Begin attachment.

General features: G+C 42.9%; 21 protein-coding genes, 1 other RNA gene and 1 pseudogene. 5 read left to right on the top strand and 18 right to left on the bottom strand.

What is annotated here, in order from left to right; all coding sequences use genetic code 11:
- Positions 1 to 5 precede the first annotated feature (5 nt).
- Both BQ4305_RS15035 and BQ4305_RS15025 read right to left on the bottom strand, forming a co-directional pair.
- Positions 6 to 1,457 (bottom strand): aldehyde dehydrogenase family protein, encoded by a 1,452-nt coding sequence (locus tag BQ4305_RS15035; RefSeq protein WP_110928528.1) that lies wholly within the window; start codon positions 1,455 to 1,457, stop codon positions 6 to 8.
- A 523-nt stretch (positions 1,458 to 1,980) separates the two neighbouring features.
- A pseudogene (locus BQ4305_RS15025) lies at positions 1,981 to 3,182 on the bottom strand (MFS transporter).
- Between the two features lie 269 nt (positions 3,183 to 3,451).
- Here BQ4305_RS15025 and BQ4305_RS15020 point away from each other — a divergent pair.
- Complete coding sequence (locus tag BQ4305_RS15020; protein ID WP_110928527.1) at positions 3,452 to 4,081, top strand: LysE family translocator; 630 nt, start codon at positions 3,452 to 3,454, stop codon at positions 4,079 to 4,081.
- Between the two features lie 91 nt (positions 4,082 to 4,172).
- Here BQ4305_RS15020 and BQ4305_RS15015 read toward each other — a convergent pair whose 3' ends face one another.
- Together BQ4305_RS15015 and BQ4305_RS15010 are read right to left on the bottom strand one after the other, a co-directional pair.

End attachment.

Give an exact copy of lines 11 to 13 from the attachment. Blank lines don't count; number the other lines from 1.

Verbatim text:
- Between the two features lie 91 nt (positions 4,082 to 4,172).
- Here BQ4305_RS15020 and BQ4305_RS15015 read toward each other — a convergent pair whose 3' ends face one another.
- Together BQ4305_RS15015 and BQ4305_RS15010 are read right to left on the bottom strand one after the other, a co-directional pair.